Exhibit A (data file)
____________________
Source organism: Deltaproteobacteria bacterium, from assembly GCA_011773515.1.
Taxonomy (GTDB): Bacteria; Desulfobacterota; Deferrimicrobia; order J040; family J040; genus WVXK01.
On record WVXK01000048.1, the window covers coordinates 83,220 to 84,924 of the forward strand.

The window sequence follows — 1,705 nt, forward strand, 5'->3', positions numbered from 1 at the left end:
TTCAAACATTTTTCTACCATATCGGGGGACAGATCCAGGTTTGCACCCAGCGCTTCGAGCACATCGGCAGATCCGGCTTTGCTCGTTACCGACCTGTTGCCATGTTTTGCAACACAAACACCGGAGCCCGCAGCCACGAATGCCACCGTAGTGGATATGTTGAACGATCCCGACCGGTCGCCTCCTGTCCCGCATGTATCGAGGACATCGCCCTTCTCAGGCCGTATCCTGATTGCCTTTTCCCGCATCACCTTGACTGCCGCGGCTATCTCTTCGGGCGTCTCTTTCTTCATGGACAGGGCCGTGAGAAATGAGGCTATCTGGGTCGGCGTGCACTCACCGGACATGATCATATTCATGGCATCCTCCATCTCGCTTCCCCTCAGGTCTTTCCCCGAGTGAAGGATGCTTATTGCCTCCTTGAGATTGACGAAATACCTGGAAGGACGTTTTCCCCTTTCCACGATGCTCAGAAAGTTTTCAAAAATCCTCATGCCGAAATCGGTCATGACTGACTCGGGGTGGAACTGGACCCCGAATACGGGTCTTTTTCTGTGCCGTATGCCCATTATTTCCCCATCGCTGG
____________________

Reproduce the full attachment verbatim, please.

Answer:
Source organism: Deltaproteobacteria bacterium, from assembly GCA_011773515.1.
Taxonomy (GTDB): Bacteria; Desulfobacterota; Deferrimicrobia; order J040; family J040; genus WVXK01.
On record WVXK01000048.1, the window covers coordinates 83,220 to 84,924 of the forward strand.

The window sequence follows — 1,705 nt, forward strand, 5'->3', positions numbered from 1 at the left end:
TTCAAACATTTTTCTACCATATCGGGGGACAGATCCAGGTTTGCACCCAGCGCTTCGAGCACATCGGCAGATCCGGCTTTGCTCGTTACCGACCTGTTGCCATGTTTTGCAACACAAACACCGGAGCCCGCAGCCACGAATGCCACCGTAGTGGATATGTTGAACGATCCCGACCGGTCGCCTCCTGTCCCGCATGTATCGAGGACATCGCCCTTCTCAGGCCGTATCCTGATTGCCTTTTCCCGCATCACCTTGACTGCCGCGGCTATCTCTTCGGGCGTCTCTTTCTTCATGGACAGGGCCGTGAGAAATGAGGCTATCTGGGTCGGCGTGCACTCACCGGACATGATCATATTCATGGCATCCTCCATCTCGCTTCCCCTCAGGTCTTTCCCCGAGTGAAGGATGCTTATTGCCTCCTTGAGATTGACGAAATACCTGGAAGGACGTTTTCCCCTTTCCACGATGCTCAGAAAGTTTTCAAAAATCCTCATGCCGAAATCGGTCATGACTGACTCGGGGTGGAACTGGACCCCGAATACGGGTCTTTTTCTGTGCCGTATGCCCATTATTTCCCCATCGCTGG